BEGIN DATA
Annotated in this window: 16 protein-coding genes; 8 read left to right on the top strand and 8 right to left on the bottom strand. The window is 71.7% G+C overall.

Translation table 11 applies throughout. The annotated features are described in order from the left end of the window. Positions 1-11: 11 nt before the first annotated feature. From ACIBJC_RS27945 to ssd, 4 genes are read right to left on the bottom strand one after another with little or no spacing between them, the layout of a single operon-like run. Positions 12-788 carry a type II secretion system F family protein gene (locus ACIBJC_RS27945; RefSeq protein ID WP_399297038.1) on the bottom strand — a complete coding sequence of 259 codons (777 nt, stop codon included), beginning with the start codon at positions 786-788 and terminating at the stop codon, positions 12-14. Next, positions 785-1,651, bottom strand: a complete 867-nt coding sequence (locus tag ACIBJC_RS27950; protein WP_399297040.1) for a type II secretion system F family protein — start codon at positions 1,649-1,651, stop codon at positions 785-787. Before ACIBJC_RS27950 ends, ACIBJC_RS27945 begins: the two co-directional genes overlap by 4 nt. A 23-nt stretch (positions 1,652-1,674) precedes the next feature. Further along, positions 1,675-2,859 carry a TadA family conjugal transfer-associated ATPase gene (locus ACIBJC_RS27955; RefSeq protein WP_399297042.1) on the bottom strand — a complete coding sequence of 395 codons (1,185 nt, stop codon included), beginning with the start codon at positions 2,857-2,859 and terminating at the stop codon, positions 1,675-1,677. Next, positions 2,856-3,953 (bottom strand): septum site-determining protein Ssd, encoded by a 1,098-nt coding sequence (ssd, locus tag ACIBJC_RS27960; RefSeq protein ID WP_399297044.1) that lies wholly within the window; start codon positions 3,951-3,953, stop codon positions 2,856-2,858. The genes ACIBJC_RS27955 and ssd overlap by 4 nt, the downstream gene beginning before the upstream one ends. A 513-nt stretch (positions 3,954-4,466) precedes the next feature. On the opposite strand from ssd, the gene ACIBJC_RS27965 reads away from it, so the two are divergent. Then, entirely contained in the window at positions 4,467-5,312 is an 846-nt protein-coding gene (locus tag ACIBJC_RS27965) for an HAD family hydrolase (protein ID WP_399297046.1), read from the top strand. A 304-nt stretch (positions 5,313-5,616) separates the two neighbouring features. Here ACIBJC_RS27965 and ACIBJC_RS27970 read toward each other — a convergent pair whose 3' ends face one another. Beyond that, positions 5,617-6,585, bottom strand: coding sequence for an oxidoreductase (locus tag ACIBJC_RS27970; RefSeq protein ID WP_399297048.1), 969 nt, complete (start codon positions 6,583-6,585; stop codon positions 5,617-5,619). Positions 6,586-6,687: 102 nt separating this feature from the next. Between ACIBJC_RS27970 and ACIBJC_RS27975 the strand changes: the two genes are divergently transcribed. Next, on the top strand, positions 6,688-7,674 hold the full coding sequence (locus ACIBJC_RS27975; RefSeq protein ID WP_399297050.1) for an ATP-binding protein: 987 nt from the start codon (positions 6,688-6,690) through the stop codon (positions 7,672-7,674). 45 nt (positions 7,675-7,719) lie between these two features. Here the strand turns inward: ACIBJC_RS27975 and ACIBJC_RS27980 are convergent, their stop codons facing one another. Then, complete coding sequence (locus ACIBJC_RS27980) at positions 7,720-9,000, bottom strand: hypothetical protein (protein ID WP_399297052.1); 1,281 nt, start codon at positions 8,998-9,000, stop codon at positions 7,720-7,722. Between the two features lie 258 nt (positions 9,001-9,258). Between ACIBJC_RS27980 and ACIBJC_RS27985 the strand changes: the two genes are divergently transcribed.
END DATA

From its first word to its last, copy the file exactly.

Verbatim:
Annotated in this window: 16 protein-coding genes; 8 read left to right on the top strand and 8 right to left on the bottom strand. The window is 71.7% G+C overall.

Translation table 11 applies throughout. The annotated features are described in order from the left end of the window. Positions 1-11: 11 nt before the first annotated feature. From ACIBJC_RS27945 to ssd, 4 genes are read right to left on the bottom strand one after another with little or no spacing between them, the layout of a single operon-like run. Positions 12-788 carry a type II secretion system F family protein gene (locus ACIBJC_RS27945; RefSeq protein ID WP_399297038.1) on the bottom strand — a complete coding sequence of 259 codons (777 nt, stop codon included), beginning with the start codon at positions 786-788 and terminating at the stop codon, positions 12-14. Next, positions 785-1,651, bottom strand: a complete 867-nt coding sequence (locus tag ACIBJC_RS27950; protein WP_399297040.1) for a type II secretion system F family protein — start codon at positions 1,649-1,651, stop codon at positions 785-787. Before ACIBJC_RS27950 ends, ACIBJC_RS27945 begins: the two co-directional genes overlap by 4 nt. A 23-nt stretch (positions 1,652-1,674) precedes the next feature. Further along, positions 1,675-2,859 carry a TadA family conjugal transfer-associated ATPase gene (locus ACIBJC_RS27955; RefSeq protein WP_399297042.1) on the bottom strand — a complete coding sequence of 395 codons (1,185 nt, stop codon included), beginning with the start codon at positions 2,857-2,859 and terminating at the stop codon, positions 1,675-1,677. Next, positions 2,856-3,953 (bottom strand): septum site-determining protein Ssd, encoded by a 1,098-nt coding sequence (ssd, locus tag ACIBJC_RS27960; RefSeq protein ID WP_399297044.1) that lies wholly within the window; start codon positions 3,951-3,953, stop codon positions 2,856-2,858. The genes ACIBJC_RS27955 and ssd overlap by 4 nt, the downstream gene beginning before the upstream one ends. A 513-nt stretch (positions 3,954-4,466) precedes the next feature. On the opposite strand from ssd, the gene ACIBJC_RS27965 reads away from it, so the two are divergent. Then, entirely contained in the window at positions 4,467-5,312 is an 846-nt protein-coding gene (locus tag ACIBJC_RS27965) for an HAD family hydrolase (protein ID WP_399297046.1), read from the top strand. A 304-nt stretch (positions 5,313-5,616) separates the two neighbouring features. Here ACIBJC_RS27965 and ACIBJC_RS27970 read toward each other — a convergent pair whose 3' ends face one another. Beyond that, positions 5,617-6,585, bottom strand: coding sequence for an oxidoreductase (locus tag ACIBJC_RS27970; RefSeq protein ID WP_399297048.1), 969 nt, complete (start codon positions 6,583-6,585; stop codon positions 5,617-5,619). Positions 6,586-6,687: 102 nt separating this feature from the next. Between ACIBJC_RS27970 and ACIBJC_RS27975 the strand changes: the two genes are divergently transcribed. Next, on the top strand, positions 6,688-7,674 hold the full coding sequence (locus ACIBJC_RS27975; RefSeq protein ID WP_399297050.1) for an ATP-binding protein: 987 nt from the start codon (positions 6,688-6,690) through the stop codon (positions 7,672-7,674). 45 nt (positions 7,675-7,719) lie between these two features. Here the strand turns inward: ACIBJC_RS27975 and ACIBJC_RS27980 are convergent, their stop codons facing one another. Then, complete coding sequence (locus ACIBJC_RS27980) at positions 7,720-9,000, bottom strand: hypothetical protein (protein ID WP_399297052.1); 1,281 nt, start codon at positions 8,998-9,000, stop codon at positions 7,720-7,722. Between the two features lie 258 nt (positions 9,001-9,258). Between ACIBJC_RS27980 and ACIBJC_RS27985 the strand changes: the two genes are divergently transcribed.